Kosovo authorities have presented evidence linking Milan Radoicic, the now-resigned vice president of the Serbian List, to the attack. The evidence includes drone footage that shows Radoicic at Banjska Monastery alongside other paramilitary individuals on the day of the attack and drone footage depicting the paramilitaries preparing in Serbian military bases.
Prishtina Insight reached out to Kosovo Police to inquire about the release date of the final investigation report but had not received a response at the time of this article’s publication.
Radoicic himself has admitted participation in the attack, and then resigned his political post as vice president of the Serbian List, largest political party of local Serbs in Kosovo.
Kosovo Government spokesperson Perparim Kryeziu emphasized that the events on September 24 constituted a severe violation of state sovereignty, territorial integrity, and national security.
“What is necessary to happen now is to guarantee security for Kosovo and impose sanctions on Serbia,” Kryeziu told Prishtina Insight on Wednesday.
EU spokesperson Peter Stano confirmed on Tuesday, that no sanctions will be imposed on Serbia, before they see the final results of the full investigation. “When the investigations are finished, and the EU has the results, and has a clear picture of what happened and who is behind it, then the member states will decide on other steps,” the EU spokesperson said.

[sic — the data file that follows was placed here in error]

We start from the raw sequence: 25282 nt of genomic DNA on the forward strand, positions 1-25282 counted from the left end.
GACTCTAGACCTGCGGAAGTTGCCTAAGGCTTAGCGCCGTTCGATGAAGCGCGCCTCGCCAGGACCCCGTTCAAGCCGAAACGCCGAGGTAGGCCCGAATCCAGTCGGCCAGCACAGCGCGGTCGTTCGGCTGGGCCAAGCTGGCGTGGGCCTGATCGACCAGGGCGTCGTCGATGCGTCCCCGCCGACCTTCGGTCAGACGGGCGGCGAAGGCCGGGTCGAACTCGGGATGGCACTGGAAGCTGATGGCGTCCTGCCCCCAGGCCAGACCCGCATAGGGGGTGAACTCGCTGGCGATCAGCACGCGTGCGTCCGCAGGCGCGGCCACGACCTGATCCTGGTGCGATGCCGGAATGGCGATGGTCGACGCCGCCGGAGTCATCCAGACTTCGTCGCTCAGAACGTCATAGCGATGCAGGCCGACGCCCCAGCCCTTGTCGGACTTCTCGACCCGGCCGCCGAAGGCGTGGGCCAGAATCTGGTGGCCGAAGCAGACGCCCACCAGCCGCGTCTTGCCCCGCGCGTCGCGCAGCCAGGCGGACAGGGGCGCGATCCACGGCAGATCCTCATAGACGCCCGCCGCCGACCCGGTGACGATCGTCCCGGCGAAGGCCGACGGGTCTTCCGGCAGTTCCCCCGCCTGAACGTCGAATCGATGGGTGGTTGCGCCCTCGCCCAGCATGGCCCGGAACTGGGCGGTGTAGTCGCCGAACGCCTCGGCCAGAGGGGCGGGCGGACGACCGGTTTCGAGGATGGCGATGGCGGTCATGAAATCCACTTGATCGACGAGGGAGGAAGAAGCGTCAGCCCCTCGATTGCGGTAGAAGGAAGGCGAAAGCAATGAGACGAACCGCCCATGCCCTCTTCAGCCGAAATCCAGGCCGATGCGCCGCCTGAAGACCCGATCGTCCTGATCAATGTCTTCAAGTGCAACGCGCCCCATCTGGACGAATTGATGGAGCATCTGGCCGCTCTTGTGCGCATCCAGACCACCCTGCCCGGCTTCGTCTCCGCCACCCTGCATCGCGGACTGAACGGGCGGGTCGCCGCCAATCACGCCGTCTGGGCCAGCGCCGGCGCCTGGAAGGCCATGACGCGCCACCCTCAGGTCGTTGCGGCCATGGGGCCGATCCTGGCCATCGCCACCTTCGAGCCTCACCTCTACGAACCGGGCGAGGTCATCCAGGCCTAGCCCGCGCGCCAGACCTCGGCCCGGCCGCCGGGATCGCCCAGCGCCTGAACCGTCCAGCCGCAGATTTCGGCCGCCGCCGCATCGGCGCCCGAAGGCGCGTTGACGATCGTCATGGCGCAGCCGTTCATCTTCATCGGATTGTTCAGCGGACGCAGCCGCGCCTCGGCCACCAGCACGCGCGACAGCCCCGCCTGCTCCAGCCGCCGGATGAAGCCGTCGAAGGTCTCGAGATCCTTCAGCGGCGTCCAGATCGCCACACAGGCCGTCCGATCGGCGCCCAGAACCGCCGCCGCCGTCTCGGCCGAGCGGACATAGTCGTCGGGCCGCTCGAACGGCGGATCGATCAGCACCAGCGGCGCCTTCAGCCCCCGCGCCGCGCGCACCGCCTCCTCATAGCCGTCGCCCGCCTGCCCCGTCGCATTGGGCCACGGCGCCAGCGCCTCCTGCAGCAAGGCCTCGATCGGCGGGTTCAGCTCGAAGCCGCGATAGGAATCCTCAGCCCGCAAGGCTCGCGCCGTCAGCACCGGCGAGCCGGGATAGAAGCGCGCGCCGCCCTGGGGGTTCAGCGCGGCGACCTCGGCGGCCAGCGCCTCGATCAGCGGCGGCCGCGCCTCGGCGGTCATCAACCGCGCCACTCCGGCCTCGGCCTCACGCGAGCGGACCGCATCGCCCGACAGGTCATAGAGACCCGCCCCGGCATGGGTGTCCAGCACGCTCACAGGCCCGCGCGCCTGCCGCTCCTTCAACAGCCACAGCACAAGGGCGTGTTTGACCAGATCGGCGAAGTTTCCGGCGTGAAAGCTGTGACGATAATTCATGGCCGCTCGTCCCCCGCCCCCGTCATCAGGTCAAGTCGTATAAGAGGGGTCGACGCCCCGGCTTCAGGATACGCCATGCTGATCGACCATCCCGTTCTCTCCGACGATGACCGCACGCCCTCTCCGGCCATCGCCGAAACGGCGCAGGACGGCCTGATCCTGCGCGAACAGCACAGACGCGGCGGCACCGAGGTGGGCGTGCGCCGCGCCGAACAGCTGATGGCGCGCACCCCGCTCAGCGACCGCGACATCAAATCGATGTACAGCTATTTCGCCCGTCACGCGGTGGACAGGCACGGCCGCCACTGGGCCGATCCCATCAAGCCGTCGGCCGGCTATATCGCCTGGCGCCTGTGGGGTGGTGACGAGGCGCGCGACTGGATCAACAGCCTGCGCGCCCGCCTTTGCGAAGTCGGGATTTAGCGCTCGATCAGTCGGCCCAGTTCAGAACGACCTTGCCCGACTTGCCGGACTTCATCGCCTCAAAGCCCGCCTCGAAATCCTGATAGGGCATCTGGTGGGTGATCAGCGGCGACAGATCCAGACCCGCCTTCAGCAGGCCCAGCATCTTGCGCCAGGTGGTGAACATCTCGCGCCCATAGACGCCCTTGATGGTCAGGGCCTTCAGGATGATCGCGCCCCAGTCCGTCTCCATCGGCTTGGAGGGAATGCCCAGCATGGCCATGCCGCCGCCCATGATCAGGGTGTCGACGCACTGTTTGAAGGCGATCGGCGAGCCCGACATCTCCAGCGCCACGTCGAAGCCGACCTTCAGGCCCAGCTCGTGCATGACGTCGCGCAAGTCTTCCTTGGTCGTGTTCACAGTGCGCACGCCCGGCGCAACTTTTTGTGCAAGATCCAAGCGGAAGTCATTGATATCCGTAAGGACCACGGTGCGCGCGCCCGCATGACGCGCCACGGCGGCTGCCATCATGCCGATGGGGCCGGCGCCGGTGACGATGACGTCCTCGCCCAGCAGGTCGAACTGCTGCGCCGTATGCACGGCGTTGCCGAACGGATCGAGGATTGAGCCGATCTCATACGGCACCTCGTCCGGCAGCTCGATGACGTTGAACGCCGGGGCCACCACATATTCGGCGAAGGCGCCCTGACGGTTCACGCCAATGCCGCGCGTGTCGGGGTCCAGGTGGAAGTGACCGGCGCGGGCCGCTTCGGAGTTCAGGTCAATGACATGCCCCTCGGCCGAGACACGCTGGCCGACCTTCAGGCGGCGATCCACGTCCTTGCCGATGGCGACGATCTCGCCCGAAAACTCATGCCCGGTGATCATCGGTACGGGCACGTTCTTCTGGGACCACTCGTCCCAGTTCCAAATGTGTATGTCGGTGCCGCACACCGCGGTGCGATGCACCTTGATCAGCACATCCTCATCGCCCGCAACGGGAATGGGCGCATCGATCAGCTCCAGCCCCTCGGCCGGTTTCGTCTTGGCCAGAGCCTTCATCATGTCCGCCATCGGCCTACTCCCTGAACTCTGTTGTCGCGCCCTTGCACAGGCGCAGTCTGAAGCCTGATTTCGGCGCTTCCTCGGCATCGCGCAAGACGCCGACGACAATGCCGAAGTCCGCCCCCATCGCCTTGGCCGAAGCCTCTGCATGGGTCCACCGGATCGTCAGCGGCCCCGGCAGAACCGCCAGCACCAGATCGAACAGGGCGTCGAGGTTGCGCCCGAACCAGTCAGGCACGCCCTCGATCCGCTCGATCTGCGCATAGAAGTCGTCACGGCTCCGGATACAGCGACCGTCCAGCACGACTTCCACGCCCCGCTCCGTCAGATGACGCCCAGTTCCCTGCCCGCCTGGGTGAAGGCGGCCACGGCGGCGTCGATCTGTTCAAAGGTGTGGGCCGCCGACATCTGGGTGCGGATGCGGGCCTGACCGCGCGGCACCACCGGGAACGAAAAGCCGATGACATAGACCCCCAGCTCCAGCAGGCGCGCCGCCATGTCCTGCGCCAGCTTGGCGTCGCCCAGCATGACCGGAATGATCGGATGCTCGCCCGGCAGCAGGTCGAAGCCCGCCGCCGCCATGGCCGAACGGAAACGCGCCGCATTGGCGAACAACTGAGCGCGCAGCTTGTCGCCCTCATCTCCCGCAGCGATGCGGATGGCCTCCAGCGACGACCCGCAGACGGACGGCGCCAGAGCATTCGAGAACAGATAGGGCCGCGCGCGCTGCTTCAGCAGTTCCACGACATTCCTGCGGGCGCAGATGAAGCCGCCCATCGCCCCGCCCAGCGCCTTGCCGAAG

Serbia reluctant to cooperate in the investigation
Despite calls for cooperation in the investigation of the September 24 events, Serbia has shown no intention of doing so.
In an interview with Sky News, asked about why authorities do not extradite Radoicic to Kosovar authorities, Serbian President, Aleksandar Vucic responded: “Are you kidding?”.
Serbia’s refusal to recognize Kosovo’s statehood has posed challenges when cooperating on the investigations, but the EU has claimed there are multiple ways in which countries could cooperate to share information that help the investigation, if there is a will from parties.
“If there is a will, there is a way”, said the EU spokesperson, without commenting on the declaration of Vucic.
EU measures against Kosovo still retained
In June, the EU announced a package of ‘reversible’ measures against Kosovo, citing its failure to restore calm in the Serb-majority north. Some of the measures included suspension of high-level visits, contacts and events as well as financial cooperation with Kosovo.